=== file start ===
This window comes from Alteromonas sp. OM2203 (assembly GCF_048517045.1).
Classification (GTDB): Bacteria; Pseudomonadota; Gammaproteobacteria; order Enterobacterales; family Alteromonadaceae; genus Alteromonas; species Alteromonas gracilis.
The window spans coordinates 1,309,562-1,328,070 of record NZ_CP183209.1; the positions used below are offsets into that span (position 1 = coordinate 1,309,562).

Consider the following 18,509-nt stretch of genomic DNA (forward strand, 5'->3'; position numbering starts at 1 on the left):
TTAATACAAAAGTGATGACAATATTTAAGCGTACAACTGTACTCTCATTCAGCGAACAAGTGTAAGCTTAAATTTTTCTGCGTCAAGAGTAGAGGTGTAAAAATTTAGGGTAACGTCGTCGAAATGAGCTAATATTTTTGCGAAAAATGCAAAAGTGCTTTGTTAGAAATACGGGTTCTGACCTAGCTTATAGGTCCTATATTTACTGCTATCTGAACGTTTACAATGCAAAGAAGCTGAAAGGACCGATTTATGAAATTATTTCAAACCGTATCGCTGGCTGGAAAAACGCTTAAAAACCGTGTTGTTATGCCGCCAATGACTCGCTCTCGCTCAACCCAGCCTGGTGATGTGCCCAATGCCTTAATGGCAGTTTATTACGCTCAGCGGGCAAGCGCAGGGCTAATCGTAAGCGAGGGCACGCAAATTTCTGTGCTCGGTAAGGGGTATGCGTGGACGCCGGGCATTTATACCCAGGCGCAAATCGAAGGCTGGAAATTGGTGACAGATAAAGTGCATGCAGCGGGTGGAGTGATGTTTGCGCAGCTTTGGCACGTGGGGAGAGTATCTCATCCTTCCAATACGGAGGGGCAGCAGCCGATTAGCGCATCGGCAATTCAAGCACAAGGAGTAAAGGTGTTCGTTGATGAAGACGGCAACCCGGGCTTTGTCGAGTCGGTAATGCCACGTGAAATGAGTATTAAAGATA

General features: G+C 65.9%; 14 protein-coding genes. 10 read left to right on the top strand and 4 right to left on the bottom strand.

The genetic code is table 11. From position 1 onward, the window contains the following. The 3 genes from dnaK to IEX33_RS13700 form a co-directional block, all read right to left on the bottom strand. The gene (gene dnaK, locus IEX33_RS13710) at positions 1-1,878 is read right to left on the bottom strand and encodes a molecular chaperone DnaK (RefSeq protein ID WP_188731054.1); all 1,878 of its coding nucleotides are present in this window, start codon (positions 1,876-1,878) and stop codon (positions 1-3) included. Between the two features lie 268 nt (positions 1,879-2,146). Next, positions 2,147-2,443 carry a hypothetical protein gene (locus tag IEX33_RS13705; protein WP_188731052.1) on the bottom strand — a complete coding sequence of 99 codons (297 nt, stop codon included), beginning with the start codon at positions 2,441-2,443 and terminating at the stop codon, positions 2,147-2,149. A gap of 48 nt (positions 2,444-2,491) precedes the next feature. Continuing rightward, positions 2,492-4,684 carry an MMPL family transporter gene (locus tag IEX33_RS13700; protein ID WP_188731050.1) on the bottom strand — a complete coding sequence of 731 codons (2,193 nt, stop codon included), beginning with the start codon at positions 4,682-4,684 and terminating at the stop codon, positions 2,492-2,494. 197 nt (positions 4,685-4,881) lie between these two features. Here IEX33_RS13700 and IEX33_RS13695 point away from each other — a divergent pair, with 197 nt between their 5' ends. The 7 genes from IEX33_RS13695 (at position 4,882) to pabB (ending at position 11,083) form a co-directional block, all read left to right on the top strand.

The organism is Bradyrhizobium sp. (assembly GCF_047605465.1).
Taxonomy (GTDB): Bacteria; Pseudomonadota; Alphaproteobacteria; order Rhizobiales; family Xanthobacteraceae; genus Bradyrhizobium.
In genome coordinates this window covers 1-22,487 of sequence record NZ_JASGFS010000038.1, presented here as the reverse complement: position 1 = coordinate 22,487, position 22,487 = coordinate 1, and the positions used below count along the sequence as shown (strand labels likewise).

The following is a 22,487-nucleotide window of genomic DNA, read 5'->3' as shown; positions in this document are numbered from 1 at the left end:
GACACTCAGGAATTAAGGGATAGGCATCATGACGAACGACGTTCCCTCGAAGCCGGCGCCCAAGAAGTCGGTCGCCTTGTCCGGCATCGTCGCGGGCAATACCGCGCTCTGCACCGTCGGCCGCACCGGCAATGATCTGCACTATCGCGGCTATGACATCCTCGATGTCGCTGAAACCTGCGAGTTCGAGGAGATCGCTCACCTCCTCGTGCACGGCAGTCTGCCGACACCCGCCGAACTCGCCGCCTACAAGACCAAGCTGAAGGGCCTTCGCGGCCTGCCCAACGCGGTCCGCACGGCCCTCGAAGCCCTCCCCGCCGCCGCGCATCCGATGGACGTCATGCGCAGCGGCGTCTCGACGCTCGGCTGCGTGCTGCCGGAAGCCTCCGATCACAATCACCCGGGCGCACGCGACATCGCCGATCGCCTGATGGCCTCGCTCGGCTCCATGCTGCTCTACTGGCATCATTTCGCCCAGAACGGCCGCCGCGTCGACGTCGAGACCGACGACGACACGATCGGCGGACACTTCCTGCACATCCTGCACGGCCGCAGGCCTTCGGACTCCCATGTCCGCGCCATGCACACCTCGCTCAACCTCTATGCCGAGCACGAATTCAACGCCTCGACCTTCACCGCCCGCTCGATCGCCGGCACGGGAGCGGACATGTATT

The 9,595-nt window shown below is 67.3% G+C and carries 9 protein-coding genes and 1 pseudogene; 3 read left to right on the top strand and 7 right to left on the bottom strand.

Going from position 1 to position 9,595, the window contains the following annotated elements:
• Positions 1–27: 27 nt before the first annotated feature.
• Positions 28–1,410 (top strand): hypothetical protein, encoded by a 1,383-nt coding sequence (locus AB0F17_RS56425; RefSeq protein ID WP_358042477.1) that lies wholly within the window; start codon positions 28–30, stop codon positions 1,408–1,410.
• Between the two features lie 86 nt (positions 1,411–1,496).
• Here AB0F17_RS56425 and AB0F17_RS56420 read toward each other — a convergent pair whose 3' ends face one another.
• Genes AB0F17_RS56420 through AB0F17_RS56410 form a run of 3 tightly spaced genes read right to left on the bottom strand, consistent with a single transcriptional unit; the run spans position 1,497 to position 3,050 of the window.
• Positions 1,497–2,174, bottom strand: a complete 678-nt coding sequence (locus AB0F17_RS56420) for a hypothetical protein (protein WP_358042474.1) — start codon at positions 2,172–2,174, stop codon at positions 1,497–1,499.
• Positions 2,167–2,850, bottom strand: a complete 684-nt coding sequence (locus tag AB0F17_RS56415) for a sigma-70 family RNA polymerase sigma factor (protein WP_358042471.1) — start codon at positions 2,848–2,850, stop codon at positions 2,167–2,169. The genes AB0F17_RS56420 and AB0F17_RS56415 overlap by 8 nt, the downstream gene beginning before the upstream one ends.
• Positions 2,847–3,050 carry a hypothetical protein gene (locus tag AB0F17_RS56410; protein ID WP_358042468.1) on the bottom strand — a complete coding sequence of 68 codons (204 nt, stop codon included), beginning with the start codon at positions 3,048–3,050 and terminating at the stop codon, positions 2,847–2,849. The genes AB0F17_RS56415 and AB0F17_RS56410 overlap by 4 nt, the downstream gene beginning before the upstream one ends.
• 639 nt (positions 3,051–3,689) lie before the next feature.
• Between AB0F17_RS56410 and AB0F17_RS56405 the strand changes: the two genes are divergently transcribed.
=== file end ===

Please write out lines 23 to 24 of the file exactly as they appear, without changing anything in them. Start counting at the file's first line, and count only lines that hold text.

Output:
• 639 nt (positions 3,051–3,689) lie before the next feature.
• Between AB0F17_RS56410 and AB0F17_RS56405 the strand changes: the two genes are divergently transcribed.